I love the wonderful Godly Play question: “What do you wonder about in this story?“ It invites questions, imagination, discovery.

Try this: I have preached a couple sermons where the entire sermon consisted of questions. They were questions I had about the text, but also leading questions, that pointed people to curiosities in the text and made them think for themselves. This summer, try constructing a sermon like that and see what happens. Not answers. Questions. It is a Aristotelian, inductive way of teaching. It is the way Jesus uses in this story, by telling a story and asking questions. He allows his listeners to draw their own conclusions.

Read this coming Sunday’s gospel text, Luke 10:25-37. Off the top of my head, some of my questions might be:

• What do you wonder about this story?

• I wonder: What does lawyer mean in this context? Is this an attorney? What law are we talking about?

• What does the lawyer mean by “eternal life?“ Does he just mean unending? Or is there more to the question?

• Why does he use the word inherit? Like inheriting something from a relative who died?

• What do I have to do to inherit eternal life?

• Why does Jesus always answer a question with a question?

• Does Jesus want the lawyer to answer his own question?

• Does the lawyer’s answer to Jesus, answer my previous question about what law we are talking about, and what kind of lawyer this is?

• Why does the lawyer pick these two things as the most important: love God and love neighbor?

• Is the passage about loving the Lord your God with all your heart soul mind and strength the most important passage in the Jewish tradition? Is it true that observant Jews recited this passage daily?

• How does Jesus feel about this answer? Why is Jesus’ response so positive?

• What does Jesus tell the lawyer to do with his own answer to the question?

• When Jesus says “Do this and you will live,“ doesn’t mean after you die, or right now, or both?

• If it also includes life now, what is it mean to truly live now? What does it mean to not truly be fully alive in this life? Am I fully alive? Am I fully awake?

• Why does the lawyer need to then justify himself? What does that mean exactly? Is Luke using the word the same way Paul uses the words justify and justification?

• Why does the lawyer ask the question, “Who is my neighbor?”Why does he need to ask this particular question? He’s already said loving your neighbor is the most important thing, so is he trying to identify who is not his neighbor, and therefore who he need not love?

• Why does Jesus always respond by telling stories? Why doesn’t he just answer the question plainly?

• Why does Jesus immediately go to a story about someone who has fallen into misfortune through the fault of his own? Why does Jesus begin with a story about someone who is “half dead?” Hmm.

• Robbed, stripped and beaten nearly to death: What emotion might this kind of story immediately evoke in the lawyer, and the other people standing around? What feelings does it invoke in you?

• Why does Jesus mention specifically the road from Jerusalem to Jericho? Is this a road with which the lawyer and those listening are familiar? Might some of them have actually come upon this very experience, much like people in urban centers come across the homeless sleeping under bridges and on park benches?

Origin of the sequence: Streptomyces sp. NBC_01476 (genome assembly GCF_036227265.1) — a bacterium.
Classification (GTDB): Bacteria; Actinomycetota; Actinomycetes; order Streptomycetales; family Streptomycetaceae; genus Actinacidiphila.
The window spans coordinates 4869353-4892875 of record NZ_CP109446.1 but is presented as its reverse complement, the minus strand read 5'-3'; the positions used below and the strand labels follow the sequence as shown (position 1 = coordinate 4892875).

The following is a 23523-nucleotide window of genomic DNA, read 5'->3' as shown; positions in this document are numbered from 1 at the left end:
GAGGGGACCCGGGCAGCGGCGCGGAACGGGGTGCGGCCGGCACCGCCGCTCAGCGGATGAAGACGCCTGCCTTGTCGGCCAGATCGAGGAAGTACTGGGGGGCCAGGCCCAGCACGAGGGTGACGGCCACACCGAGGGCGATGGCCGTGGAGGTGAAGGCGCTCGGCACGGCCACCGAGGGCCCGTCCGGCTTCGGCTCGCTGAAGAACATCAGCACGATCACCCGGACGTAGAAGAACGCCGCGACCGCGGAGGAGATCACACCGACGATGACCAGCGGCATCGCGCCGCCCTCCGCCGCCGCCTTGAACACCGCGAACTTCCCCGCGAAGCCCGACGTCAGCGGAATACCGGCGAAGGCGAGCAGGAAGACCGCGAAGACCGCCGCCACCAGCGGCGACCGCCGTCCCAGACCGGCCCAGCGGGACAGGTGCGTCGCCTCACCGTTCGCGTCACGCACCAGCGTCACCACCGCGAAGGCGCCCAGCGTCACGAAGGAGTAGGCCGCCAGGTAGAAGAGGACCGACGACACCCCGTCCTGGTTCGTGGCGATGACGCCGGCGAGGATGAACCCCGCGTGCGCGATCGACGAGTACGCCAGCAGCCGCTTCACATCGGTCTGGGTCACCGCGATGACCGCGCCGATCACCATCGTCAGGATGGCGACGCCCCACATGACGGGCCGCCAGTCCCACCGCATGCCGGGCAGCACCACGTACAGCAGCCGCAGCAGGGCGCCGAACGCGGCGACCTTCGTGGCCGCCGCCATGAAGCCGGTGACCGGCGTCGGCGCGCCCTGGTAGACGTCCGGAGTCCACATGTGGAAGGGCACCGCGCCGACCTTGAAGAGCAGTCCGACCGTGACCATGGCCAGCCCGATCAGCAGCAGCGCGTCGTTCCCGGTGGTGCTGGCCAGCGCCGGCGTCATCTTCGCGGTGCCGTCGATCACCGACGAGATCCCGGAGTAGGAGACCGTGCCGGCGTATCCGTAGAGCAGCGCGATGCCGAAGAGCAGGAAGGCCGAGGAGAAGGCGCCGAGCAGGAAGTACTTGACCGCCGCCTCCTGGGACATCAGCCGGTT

• What is a Levite?

• Why might the priest in the Levite have passed by? Was there danger? Inconvenience? Apathy? Religious scruples?

• Why does Jesus use a Samaritan, a person he knows his listeners despise, as the protagonist in the story? What feelings and conflicts make this surface in those listening?

• What current events in our world does this story bring to mind? What feelings do those events evoke in you? Can you write them down? How might Jesus be suggesting we respond to those events?

• What feelings does the sight of the half dead man evoke in the Samaritan? What word does Luke use? What does it mean?

• Why does Luke describe the Samaritans feelings?

• What actions are prompted by those feelings?

• Why does the Samaritan pour oil and wine on the wounds?

• How are oil and wine used in worship today? Could there be any connection?

• When the Samaritan put the man on his animal, does that mean that the Samaritan has to walk the rest of the way?

• Why does the Samaritan take the man to an inn? What kind of inn? Are there no hospitals?

• Why does the Samaritan give the innkeeper two coins, two denarii, two days’ wages?

• What would two days’ wages be worth today? Given the average income? Given my income? Have I ever done something like this? Have I ever been this generous to an individual who had fallen into a hard place? Could I, going forward? What would this look like? Would I respond to a sudden, urgent situation like this?

• Why did the Samaritan say, to the innkeeper, “When I come back, I will repay you whatever you spend?“ Is this not a blank check? Could this not turn out to be an enormous sum? Might it have been wiser for him to set a limit on this generosity?

• “When I return… send “Where have I heard that before in the gospels?

• Why is Jesus telling this story? What was the question he was originally asked?

• How does Jesus answer the question?

• Why does Jesus ask yet another question, “Which of the three was the neighbor?“

• Which of the three was ,in fact, a neighbor? How do you answer the question?

• How did the lawyer answer the question? What do you read?

• How are we showing mercy today in our current circumstances?

• How do you understand the story? Do you read it literally or allegorically?

• Would you tend toward Saint Augustine‘s christological interpretation, in which we are the ones in the ditch, Christ is the good Samaritan who saves, the priest and Levite are the law and the prophets who do not save, the inn is the church, the innkeeper is the apostle Paul, the wine and oil, and the two coins are the sacraments, and the Samaritan/Christ says I will come again and re-pay all that is owed? Would you agree with this interpretation?

• Or is this a story about Samaritans, and who is your neighbor? Would that also not be an allegorical understanding?

• Could the story possibly have multiple leanings on multiple levels, for multiple audiences?

• What is the last thing Jesus says in this text?

• If the story is understood allegorically, Why does Jesus say “Go and do likewise?”

• What is Jesus saying to you right now?